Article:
Shanghai moves at a breakneck pace, delivering only what we need to know, exactly when we need to know it. As a result, the film comes in at a cozy runtime of just under two hours. The pacing is impeccable, and the editing superb. Banerjee and his editor, Namrata Rao, have created some of the most evocative wordless sequences I've seen in Indian film so far, really exciting stuff. The background score from Mikey McCleary is very effective and understated. Less flashy, but perfectly appropriate and well suitred to the film, is the cinematography of Nikos Andritsakis, who worked on Banerjee's previous film, Love, Sex, Aur Dhoka. As good as the behind the scenes crew is, it was the on screen talent that blew me away.

For a long time Emraan Hashmi has been jokingly referred to as Bollywood's "kissing bandit" for his steamy performances on screen. As a result of his willingness to do what actors around the world do in films every day, he found himself as something of a pariah, unable to get serious roles in major films. He'd made several successful films, but nothing to turn the critics heads until recently. His performances in Milan Luthria's Once Upon a Time in Mumbai and The Dirty Picture gave film fans a better look at him, even though I thought he was one of the latter film's weak points. However, it is with Shanghai that he's really reached his potential. Hashmi's Jogi is not a great guy, he's a sleazy videographer who will just as soon photograph a political rally for a few bucks as he will a couple getting it on for a few more. Emraan plays the character with the exact mix of naivete, arrogance, and decency needed for the role. His character's arc is definitely the most well-defined in the film, and he pulls it off fantastically.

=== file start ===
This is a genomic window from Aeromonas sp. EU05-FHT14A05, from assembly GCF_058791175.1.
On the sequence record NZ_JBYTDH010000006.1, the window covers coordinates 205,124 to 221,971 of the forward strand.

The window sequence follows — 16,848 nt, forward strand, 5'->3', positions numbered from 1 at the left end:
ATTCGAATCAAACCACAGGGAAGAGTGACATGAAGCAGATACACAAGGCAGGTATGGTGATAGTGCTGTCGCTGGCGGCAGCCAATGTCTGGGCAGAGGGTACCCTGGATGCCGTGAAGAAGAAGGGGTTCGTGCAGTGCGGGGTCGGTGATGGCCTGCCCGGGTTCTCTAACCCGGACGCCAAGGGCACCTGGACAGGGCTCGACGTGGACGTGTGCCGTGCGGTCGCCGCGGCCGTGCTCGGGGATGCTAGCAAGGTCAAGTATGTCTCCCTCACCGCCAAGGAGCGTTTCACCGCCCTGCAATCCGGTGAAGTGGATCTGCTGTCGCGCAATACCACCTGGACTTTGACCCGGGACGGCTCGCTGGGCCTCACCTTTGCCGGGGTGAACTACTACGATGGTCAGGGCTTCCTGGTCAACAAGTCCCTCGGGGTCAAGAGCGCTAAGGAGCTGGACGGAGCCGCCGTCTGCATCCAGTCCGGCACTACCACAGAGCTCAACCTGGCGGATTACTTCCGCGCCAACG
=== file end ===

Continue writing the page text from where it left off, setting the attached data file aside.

In stark contrast with Jogi's evolution as a human being is the staunch dedication of Kalki Koechlin's Shalini. Her unusual looks have relegated her to "foreigner" status in films, since she doesn't really look completely indigenously Indian, whatever that means (her parents are French, but she was raised in India). In this film, however, she is fighting the good fight for the common Indian more so than some of the natural born residents who've become so accustomed to the corruption that they'd rather live their lives in as little pain as possible, rather than fight back against something they know is wrong. Koechlin's intensity is impressive, and her future bright if she keeps turning in performances like the ones in That Girl in Yellow Boots and Shanghai.

As much as I campaign for the acceptance of Indian cinema on a wider scope, I often find myself having to explain my recommendations or give warnings ahead of time. There are just too many tropes of Indian cinema that will confound the casual viewer of your usual Bollywood cinema. Even the best films, like Karan Malhotra's Agneepath, typically follow the song and dance pattern that has been the norm for nearly 80 years.

Shanghai, on the other hand, is at once completely Indian in its tone, characters, and settings, and yet still a film that feels very much at home in the wider world of cinema. There is no reason you should not seek this film out, in fact, I find it to be a shame that is seems to be relegated to the usual Indian film venues when it should be playing independent movie theaters alongside the best thrillers from Scandinavia and East Asia. Seek out Shanghai, you'll be glad you did.